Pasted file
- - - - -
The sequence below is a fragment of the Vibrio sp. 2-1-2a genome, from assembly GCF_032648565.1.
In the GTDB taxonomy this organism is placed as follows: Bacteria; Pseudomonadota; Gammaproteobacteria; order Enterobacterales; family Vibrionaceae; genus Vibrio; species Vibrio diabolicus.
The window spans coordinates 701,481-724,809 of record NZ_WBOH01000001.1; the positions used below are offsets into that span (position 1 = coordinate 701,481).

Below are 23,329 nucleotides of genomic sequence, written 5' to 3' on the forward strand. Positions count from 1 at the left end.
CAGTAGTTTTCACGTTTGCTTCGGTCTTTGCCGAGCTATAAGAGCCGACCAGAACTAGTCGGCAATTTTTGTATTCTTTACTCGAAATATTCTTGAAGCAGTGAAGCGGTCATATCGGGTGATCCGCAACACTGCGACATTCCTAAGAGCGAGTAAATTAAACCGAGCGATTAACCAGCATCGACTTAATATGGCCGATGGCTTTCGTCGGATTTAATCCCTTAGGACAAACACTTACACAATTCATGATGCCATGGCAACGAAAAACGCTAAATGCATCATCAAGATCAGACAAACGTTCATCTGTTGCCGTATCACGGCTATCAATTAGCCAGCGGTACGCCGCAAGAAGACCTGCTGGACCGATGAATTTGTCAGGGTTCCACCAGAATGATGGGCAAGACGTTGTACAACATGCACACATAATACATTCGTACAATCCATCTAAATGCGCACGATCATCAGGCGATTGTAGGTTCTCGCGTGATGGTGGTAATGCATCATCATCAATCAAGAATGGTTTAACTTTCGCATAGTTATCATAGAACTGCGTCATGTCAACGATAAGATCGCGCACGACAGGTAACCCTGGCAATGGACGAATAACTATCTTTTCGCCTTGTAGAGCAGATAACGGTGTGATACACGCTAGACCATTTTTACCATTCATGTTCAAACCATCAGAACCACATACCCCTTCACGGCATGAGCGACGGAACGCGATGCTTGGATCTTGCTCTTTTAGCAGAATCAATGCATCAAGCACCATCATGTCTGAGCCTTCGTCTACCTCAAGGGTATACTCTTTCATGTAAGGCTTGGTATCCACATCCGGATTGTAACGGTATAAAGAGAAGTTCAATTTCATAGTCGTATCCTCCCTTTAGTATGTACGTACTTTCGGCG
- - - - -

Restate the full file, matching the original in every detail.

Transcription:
The sequence below is a fragment of the Vibrio sp. 2-1-2a genome, from assembly GCF_032648565.1.
In the GTDB taxonomy this organism is placed as follows: Bacteria; Pseudomonadota; Gammaproteobacteria; order Enterobacterales; family Vibrionaceae; genus Vibrio; species Vibrio diabolicus.
The window spans coordinates 701,481-724,809 of record NZ_WBOH01000001.1; the positions used below are offsets into that span (position 1 = coordinate 701,481).

Below are 23,329 nucleotides of genomic sequence, written 5' to 3' on the forward strand. Positions count from 1 at the left end.
CAGTAGTTTTCACGTTTGCTTCGGTCTTTGCCGAGCTATAAGAGCCGACCAGAACTAGTCGGCAATTTTTGTATTCTTTACTCGAAATATTCTTGAAGCAGTGAAGCGGTCATATCGGGTGATCCGCAACACTGCGACATTCCTAAGAGCGAGTAAATTAAACCGAGCGATTAACCAGCATCGACTTAATATGGCCGATGGCTTTCGTCGGATTTAATCCCTTAGGACAAACACTTACACAATTCATGATGCCATGGCAACGAAAAACGCTAAATGCATCATCAAGATCAGACAAACGTTCATCTGTTGCCGTATCACGGCTATCAATTAGCCAGCGGTACGCCGCAAGAAGACCTGCTGGACCGATGAATTTGTCAGGGTTCCACCAGAATGATGGGCAAGACGTTGTACAACATGCACACATAATACATTCGTACAATCCATCTAAATGCGCACGATCATCAGGCGATTGTAGGTTCTCGCGTGATGGTGGTAATGCATCATCATCAATCAAGAATGGTTTAACTTTCGCATAGTTATCATAGAACTGCGTCATGTCAACGATAAGATCGCGCACGACAGGTAACCCTGGCAATGGACGAATAACTATCTTTTCGCCTTGTAGAGCAGATAACGGTGTGATACACGCTAGACCATTTTTACCATTCATGTTCAAACCATCAGAACCACATACCCCTTCACGGCATGAGCGACGGAACGCGATGCTTGGATCTTGCTCTTTTAGCAGAATCAATGCATCAAGCACCATCATGTCTGAGCCTTCGTCTACCTCAAGGGTATACTCTTTCATGTAAGGCTTGGTATCCACATCCGGATTGTAACGGTATAAAGAGAAGTTCAATTTCATAGTCGTATCCTCCCTTTAGTATGTACGTACTTTCGGCG